What if you have never exercised a day in your life? Fear not. I have the answer.

BABY STEPS!

If you throw yourself into a fitness routine 100% without a plan, you are most likely going to burn out quickly, get bored, or worse yet, get injured. First, think about what you like. You'll really need to assess your personality traits. Here are some questions to ask yourself to help you choose a path towards fitness! Remember: don't begin an exercise program without checking with your doctor first to make sure that you are healthy enough to start.

  1. What do you want to get out of exercise? We all have heard how exercise is great for the body and the mind. Be very clear on what you would like to gain. A fitness program for a client who is looking to lose weight will be vastly different than someone who wants to gain muscle and for someone who wants to exercise to manage stress. Fortunately, weight loss, muscle toning and stress management are all side effects of exercise. Cardiovascular exercise such as running, swimming and cycling is great for weight loss. Strength training is great for building muscle. Yoga is great for flexibility. A perfect fitness regime should have a mix of cardio, strength and flexibility.
  2.  Are you self-motivated? The truth is, only 8% of regular exercisers stick to a fitness plan on their own. If you feel that you could be self-motivated though, look into joining a gym that has all kinds of exercise equipment. Make sure you get some guidance from a certified personal trainer on how to correctly use the equipment. If you have a gym membership, try to get there at least four times a week. Big gyms in particular can charge lower membership rates because unmotivated clients "donate" money every month and never step in the door. Consistency is key with any exercise.
  3.  Are you a social person, or a private person? Fortunately there is something out there for all types of people. Social people might enjoy the camaraderie of group exercise classes. There's no better feeling than knowing that you aren't suffering alone in a challenging class. How do you pick a class? While you should try to mix up your schedule with different classes to be a better rounded program, you should pick what you like. If you like dance, try Zumba. If you love sweating a lot, try indoor cycling classes. If you prefer not to sweat a ton, try Pilates or yoga. I couldn't even begin to list the choices in fitness classes that are out there. Try them all! As I say all the time: what's the worst that could happen?  If you prefer to be alone, one on one personal training in a boutique studio is your best choice for privacy. Be sure that your trainer is certified through a nationally recognized organization such as ACE or NASM. This will assure that they have sufficient knowledge to keep you safe during each workout. This will also ensure that your form is correct during every exercise.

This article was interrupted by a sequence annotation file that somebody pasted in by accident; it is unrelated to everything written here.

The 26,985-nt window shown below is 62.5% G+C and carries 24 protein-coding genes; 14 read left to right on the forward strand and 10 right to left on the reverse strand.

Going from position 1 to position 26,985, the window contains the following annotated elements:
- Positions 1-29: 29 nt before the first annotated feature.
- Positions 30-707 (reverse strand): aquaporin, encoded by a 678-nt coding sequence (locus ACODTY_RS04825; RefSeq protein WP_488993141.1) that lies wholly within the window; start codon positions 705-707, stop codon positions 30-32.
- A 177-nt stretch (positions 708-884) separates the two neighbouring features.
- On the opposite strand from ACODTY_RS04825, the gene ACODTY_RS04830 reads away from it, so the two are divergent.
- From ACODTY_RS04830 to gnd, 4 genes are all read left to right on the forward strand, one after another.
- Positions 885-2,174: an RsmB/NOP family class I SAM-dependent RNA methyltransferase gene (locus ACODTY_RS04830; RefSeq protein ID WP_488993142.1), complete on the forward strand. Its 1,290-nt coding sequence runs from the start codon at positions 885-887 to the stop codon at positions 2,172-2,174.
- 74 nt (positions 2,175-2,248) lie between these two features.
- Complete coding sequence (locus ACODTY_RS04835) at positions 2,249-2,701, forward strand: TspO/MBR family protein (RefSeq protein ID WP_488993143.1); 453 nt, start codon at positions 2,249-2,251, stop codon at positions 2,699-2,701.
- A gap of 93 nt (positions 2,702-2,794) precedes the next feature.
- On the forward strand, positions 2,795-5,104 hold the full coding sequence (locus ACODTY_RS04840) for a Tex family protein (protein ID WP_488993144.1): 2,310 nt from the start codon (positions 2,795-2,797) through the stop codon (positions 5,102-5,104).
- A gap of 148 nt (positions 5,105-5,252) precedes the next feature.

4.  Do you like being inside or outside? With spring coming, get out if you love the outdoors! Walking, biking, rollerblading, running, hiking, or outdoor boot camps are all great options for springtime workouts. But if you don't like the unpredictability of New England weather, stay climate controlled indoors. Indo-Row and indoor cycling are outdoor activities brought inside! No need to risk drowning or crashing on your bike.

With so many places to work out and train in this area, you have numerous options. Finding what is best for you requires a little bit of self reflection. You are already on your way to being a better you by choosing to get active!

Kim Silvia-Paré is the Group Fitness Director at CORE Studios in Providence. She is an ACE personal trainer and instructor.

Pilates for Men

By CORE Pilates Director, Melody Gamba lebrons-james-doing-pilates-slider

What do Tiger Woods, Curt Schilling and Kobe Bryant all have in common? Pilates. Men, get the image of a bunch of ladies stretching while talking about their feelings out of your head. Believe it or not, Pilates was created by a man and originally tested on men. Regardless of your current level of fitness, do not let the stereotypical image of Pilates intimidate or deter you from experimenting with something new. From a stronger core to better sex here are 5 reasons why you need Pilates in your life now.

1. Stronger Core Plain and simple, your core is your body’s engine. All of life’s movements should initiate from there. You would not want to power a mustang with a 4 cylinder engine. So, training your body without proper core technique is the same. Pilates will teach you how to properly power every movement from your core. Throughout every session all four layers of your abs will be challenged, strengthened and stretched. But, did you know your core extends far beyond just your abs? It is time for a proper core introduction. Practicing Pilates will help you unlock the true power of your core and give you a better understanding of powering all of life’s movements from it. Ultimately enhancing all of your daily activities from functional movement to hard core fitness.

2. Better Posture It is true, proper spinal alignment is necessary for overall health and to help reduce pain in the neck, back and shoulders. But, more importantly, you never get a second chance to make a first impression. Pilates improves your posture and teaches you how to stand tall. Standing tall gives off an air of confidence. People perceive you as stronger, in control, and aware of what you want. Better posture will reflect in a positive way in the boardroom, on a date, playing a round of golf with colleagues, the list is endless. Never underestimate the power of good, pain free posture.